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Funds agree to restrict advertising

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The Minister for Health, Senator Wade, announced to-day that the

voluntary health insurance organizations in New South Wales had responded to

his demand that they discontinue extravagant advertising campaigns in an

attempt to win new contributors.

"I believe it is important that every Australian should be fully

aware of the enormous advantages of membership of the hospital and medical

insurance schemes", said Senator Wade.

"It is also an essential part of the scheme that there should be

healthy competition— even keen competition— between the funds. I believe,

however, that this competition should take the form of endeavours to provide

more attractive benefits and services; not the seeking of additional member­

ship merely by the power of large-scale advertising.

"In all essential respects the benefits, offered by the various funds

do not differ materially. Each is required to offer contributors certain

basic benefits as a condition of registration, and the payment of Commonwealth

hospital and medical benefits, which now aggregate more than £ 4 0 million a year.

Every fund registered by the Commonwealth Government offers contributors a

most valuable form of assistance and security. There are, however, many

differences in marginal benefits, and it is through these that the funds

compete. ·

"It is important that every member of the public should be aware of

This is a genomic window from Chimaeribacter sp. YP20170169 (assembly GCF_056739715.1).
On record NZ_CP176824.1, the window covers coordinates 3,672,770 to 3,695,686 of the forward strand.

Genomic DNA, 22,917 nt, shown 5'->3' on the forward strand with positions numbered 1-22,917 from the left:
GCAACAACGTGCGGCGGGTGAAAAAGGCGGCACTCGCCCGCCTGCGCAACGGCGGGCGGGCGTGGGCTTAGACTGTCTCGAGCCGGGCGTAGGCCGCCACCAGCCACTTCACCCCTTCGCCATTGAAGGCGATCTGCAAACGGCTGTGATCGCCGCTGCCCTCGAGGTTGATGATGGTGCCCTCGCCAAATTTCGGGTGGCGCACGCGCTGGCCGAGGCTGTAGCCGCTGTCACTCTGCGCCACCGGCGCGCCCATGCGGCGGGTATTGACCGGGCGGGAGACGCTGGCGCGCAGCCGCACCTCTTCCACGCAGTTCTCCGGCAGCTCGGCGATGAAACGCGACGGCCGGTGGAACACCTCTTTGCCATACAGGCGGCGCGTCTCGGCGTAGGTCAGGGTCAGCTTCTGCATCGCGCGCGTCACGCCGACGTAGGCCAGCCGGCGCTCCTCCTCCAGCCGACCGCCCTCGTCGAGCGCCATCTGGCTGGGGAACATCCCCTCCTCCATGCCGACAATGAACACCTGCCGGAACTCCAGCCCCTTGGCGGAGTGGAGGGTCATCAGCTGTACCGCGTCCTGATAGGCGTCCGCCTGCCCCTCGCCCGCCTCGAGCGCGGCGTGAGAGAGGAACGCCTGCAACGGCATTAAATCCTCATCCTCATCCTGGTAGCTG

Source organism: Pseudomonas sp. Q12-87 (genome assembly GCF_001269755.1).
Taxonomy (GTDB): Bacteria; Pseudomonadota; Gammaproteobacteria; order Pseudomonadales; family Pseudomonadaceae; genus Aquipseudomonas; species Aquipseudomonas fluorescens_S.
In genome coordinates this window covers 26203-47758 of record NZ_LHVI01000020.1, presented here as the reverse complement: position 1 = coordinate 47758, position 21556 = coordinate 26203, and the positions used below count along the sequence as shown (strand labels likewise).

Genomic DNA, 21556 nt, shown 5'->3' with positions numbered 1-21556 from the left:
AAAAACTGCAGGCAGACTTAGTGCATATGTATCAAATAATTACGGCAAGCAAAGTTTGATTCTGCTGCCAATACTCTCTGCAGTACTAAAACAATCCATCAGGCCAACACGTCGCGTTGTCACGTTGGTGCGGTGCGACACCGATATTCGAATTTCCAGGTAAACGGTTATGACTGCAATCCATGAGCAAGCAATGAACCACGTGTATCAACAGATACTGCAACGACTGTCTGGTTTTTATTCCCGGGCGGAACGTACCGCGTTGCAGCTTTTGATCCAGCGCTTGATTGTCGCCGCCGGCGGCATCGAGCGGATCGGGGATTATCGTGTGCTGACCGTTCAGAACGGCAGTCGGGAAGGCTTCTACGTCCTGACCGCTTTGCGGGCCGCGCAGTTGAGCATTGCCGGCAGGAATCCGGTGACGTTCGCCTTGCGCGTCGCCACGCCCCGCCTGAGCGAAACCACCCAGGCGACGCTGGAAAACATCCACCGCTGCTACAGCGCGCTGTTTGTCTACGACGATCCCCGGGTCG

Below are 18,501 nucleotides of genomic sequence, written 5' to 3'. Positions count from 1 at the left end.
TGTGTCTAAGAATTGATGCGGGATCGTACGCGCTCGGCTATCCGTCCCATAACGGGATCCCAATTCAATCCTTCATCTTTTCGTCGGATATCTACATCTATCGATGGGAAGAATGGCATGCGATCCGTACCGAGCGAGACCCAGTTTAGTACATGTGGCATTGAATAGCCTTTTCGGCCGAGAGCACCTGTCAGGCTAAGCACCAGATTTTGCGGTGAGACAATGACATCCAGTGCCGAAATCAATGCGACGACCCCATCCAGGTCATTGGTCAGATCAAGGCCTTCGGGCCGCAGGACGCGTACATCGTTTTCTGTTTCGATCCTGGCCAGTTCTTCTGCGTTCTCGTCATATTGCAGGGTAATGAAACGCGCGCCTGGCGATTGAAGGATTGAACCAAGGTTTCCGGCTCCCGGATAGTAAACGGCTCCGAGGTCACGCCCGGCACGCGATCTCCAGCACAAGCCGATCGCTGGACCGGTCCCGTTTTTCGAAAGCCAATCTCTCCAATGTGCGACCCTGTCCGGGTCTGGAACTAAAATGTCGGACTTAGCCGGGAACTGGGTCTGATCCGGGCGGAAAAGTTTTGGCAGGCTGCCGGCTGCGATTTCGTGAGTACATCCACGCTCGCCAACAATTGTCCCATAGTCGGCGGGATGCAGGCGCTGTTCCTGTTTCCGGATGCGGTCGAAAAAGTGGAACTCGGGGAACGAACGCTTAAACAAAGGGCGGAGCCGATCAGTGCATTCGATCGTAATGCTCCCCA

the benefits available, and the Commonwealth itself does a great deal to

make these known.

"I was disturbed, however, at the development recently, of extrava­

gant, large-scale promotions.

"It is quite true, as several spokesmen for the funds have pointed

out, that the additional advertising which several of them undertook did not

exceed and in fact was not likely to exceed the percentage of management

expenditure which the Commonwealth normally permits. I have freely

acknowledged this fact myself.

"However, ny approach to this question was that the spirit as well

as the letter of the management expenses requirement should be observed. I

felt that there should be no expenditure in any direction that did not directly

promote the efficient working of the voluntary insurance scheme and the

essential interests of the millions of contributors involved.

"I regard it as an important assurance of the basic stability of all

the funds that, without exception, they have accepted ny requirement that they

should limit their advertising to modest proportions, sufficient to keep the

public fully informed of the advantages of voluntary insurance, but not going

beyond that point."

8th November, 19 6 3 . . .